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Tsarstone collectors guide

Chrysoberyl Classification and Properties

"Crude classifications and false generalizations are the curse of organized life." George Bernard Shaw

Chrysoberyl is the third hardest naturally occurring gemstone and lies between corundum and topaz on the hardness scale. Only corundum and diamond are harder and chrysoberyl is well known for its toughness and durability. Rubbing chrysoberyl will produce a static charge that is retained for several hours. Chrysoberyl is a mineral consisting of ordinary colorless or yellow transparent chrysoberyl, cymophane (chrysoberyl cat´s eye), and alexandrite.

Ordinary chrysoberyl is a yellowish-green, transparent to translucent and often has been referred to in the literature as chrysolite due to the common olive color of many of its gems, but that name is no longer used in the gemological nomenclature. When the mineral exhibits good pale green to yellow color and is transparent, then it is used as a gemstone. Chrysoberyl is often found as twins that produce wedge-shaped or heart-shaped crystals with v-striations. It is also found in pseudohexagonal crystals with repeated twining resulting in sixlings and less commonly as contact twins that are extended along the c-axis (c[001]). Also found as granular to massive material.

Fig. 12.: Ordinary chrysoberyl is yellowish-green, transparent to translucent and often has been referred to in literature as chrysolite, but that name is no longer used in the gemological nomenclature. 12

Alexandrite, a strongly pleochroic (dichroic) gem, will exhibit emerald green, red and orange-yellow colors and tend to change color in artificial light compared to daylight. The color change from red to green is due to strong absorption of light in the yellow and blue portions of the spectrum. Typically, alexandrite has an emerald green color in daylight but exhibit a raspberry red color in incandescent light. Only chrysoberyl displaying a distinct change of color should be designated as alexandrite. This means that chrysoberyl and alexandrite can be difficult to differentiate. Since stones with a weak change may be called alexandrite or chrysoberyl, the determination can be subjective. As the color change in alexandrite is due to the presence of chromium and the color of yellow or brown in ordinary chrysoberyl is due to the presence of iron, spectroscopic examination will reveal these differences and help with identification. Chrysoberyl usually shows no fluorescence.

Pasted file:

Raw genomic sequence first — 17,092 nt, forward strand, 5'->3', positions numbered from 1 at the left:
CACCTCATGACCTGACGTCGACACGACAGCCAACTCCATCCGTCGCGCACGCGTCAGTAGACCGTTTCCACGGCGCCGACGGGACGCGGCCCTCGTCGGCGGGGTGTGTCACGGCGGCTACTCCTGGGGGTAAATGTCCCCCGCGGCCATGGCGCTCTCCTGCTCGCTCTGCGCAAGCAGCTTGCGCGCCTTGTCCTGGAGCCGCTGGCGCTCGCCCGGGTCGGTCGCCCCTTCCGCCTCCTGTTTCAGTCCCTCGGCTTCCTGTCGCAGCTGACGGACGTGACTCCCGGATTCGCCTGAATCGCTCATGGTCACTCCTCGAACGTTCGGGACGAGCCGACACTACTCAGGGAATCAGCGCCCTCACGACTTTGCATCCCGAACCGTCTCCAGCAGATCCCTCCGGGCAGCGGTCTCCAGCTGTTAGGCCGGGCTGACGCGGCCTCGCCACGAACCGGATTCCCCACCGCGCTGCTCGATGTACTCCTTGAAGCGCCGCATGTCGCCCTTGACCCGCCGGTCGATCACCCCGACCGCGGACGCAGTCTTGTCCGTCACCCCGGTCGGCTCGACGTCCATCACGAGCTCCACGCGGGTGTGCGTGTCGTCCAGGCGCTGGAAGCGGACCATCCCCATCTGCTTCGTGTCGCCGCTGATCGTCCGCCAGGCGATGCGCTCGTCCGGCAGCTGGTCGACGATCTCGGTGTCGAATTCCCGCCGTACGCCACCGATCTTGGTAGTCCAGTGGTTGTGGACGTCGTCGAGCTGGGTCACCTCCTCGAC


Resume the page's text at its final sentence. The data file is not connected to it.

Cymophane is popularly known as cat´s eye. This variety exhibits pleasing chatoyancy or opalescence that reminds one of an eye of a cat. When cut to produce a cabochon, the mineral forms a light-green specimen with a silky band of light extending across the surface of the stone. The finest quality cat´s-eye has a sharp silvery white line across the stone that appears to open and close as the stone is rotated and exhibits a strong "milk and honey" effect (the stone on one side of the eye appears lighter than the other).

Chrysoberyl properties datasheet
SynonymsAlumoberyl, Chrysberil, Chrysoberil, Chrysopal, Delamétherie, Crisoberilo, Krysoberril, Oriental Chrysolite Pacific Cat´s Eye, Cat´s eye, cat eye.
VarietiesAlexandrite, Cymophane
IMA statusValid Species (Pre-IMA)
Identifying characteristicsFingerprint inclusions, silk, color change